Gary Lineker embroiled in £4.9million tax battle with HMRC over freelance earnings

The dispute has been ongoing for a year according to tax tribunal documents which were published last month. HMRC claims it is owed £3,621,735.90 worth of income tax and £1,313,755.38 as national insurance contributions from Mr Lineker.

This relates to work he’s performed as a pundit for the BBC and BT Sport.

Speaking to the Financial Times Jon Holmes, Mr Lineker’s agent, defended his client’s actions.

He said: “It is a question of whether he is employed by the BBC or not.

“Most people, once they understand employment law, would say of course he isn’t. He works for many other people.”

HMRC is arguing Mr Lineker is essentially a “disguised employee”.

Their action covers work the presenter did for the BBC between the 2013-14 and 2016-17 tax years, and BT Sport for the 2015-16 and 2017-18 tax years.

Mr Lineker, a former England and Leicester City footballer, is currently the BBC’s highest-paid star.

The Government has launched a crackdown on what it considers to be “disguised employees”.

READ MORE: Piers Morgan admits Gary Lineker reacted ‘badly’ after he left GMB

HMRC has been involved in tax disputes with a number of broadcast celebrities including Eamonn Holmes, Loraine Kelly and Kaye Adams.

Speaking to the FT Dave Chaplin, who runs the ContractorCalculator website, claimed this was “a misguided attempt to shore up the Treasury’s coffers”.

He added: “HMRC continues to carry out a witch hunt on high profile media stars and fails to grasp the simple concept that there is a freelance premium, and because of this, freelancers end up generating more in tax.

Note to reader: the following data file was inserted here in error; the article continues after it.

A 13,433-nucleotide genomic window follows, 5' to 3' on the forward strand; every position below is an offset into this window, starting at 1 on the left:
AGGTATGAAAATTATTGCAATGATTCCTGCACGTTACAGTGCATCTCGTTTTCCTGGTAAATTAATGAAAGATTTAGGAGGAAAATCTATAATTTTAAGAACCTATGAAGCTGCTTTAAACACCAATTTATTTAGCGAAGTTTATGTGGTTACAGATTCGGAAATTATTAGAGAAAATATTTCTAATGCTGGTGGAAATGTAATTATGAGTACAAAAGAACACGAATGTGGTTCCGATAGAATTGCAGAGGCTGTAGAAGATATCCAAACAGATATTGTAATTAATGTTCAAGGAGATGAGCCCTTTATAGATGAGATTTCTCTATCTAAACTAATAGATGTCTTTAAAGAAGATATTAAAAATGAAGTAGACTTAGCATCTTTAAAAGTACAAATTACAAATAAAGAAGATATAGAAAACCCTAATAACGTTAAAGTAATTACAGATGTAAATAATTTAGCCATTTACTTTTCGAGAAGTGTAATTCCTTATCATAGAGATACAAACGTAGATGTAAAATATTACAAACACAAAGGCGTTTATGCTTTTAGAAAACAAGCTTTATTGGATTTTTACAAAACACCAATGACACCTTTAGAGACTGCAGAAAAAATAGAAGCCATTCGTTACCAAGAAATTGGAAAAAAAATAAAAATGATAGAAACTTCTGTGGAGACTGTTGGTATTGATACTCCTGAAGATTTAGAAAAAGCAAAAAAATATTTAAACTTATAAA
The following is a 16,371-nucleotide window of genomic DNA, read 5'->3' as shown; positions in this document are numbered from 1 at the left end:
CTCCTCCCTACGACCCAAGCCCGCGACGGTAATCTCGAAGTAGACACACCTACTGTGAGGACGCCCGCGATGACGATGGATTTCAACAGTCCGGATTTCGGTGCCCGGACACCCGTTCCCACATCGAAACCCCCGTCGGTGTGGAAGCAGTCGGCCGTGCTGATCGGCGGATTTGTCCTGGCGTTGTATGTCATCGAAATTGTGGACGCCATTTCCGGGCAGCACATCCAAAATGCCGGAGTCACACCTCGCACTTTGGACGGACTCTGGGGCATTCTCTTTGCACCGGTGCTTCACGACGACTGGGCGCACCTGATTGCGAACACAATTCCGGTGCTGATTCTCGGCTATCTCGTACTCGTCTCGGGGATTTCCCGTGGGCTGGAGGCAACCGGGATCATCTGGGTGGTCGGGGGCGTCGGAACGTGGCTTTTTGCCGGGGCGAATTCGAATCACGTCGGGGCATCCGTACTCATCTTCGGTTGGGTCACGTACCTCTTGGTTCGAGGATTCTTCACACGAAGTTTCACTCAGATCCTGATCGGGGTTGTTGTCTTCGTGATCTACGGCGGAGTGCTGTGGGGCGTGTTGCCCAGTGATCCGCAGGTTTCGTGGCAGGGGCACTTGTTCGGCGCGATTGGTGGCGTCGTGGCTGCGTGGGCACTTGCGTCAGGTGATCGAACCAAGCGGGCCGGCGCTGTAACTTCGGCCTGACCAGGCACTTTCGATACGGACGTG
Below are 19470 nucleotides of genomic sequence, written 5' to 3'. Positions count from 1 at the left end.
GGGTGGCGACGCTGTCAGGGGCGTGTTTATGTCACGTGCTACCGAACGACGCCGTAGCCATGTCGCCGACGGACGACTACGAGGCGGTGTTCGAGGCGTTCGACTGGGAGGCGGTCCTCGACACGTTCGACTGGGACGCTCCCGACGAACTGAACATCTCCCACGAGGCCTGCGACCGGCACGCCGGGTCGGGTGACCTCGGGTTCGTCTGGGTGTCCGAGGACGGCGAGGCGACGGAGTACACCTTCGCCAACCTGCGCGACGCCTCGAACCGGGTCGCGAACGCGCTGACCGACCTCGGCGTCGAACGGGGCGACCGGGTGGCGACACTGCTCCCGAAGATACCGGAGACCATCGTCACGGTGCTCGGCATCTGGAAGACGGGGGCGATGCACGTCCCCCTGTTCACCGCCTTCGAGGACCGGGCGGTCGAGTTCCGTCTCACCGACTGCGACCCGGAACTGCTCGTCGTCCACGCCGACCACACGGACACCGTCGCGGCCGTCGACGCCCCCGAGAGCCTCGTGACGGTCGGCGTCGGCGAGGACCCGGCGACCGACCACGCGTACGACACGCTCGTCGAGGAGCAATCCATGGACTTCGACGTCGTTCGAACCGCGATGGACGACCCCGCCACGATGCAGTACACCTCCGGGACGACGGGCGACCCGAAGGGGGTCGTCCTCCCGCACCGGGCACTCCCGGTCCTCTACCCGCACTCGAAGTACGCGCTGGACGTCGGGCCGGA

“HMRC should be thanking freelancers for their contributions, not victimising them as tax avoiders using this cruel legislation.”

Ms Kelly, Ms Adams and Mr Holmes all challenged the cases against them at tribunal.

The first two won whilst Mr Holmes lost and is appealing the decision.

Mr Lineker became a fierce Brexit critic after Britain voted to leave the EU in 2016.

In the vote’s immediate aftermath he tweeted: “Feel ashamed of my generation.

“We’ve let down our children and their children.”

When contacted by the FT HMRC refused to comment on Mr Lineker’s specific case.

However it said: “HMRC has recently won a number of important cases, including at the Upper Tribunal, which set a useful precedent and give welcome clarity to taxpayers and HMRC alike.”

Mr Lineker’s agent has been contacted by for further comment.


This post originally appeared on Daily Express :: UK Feed

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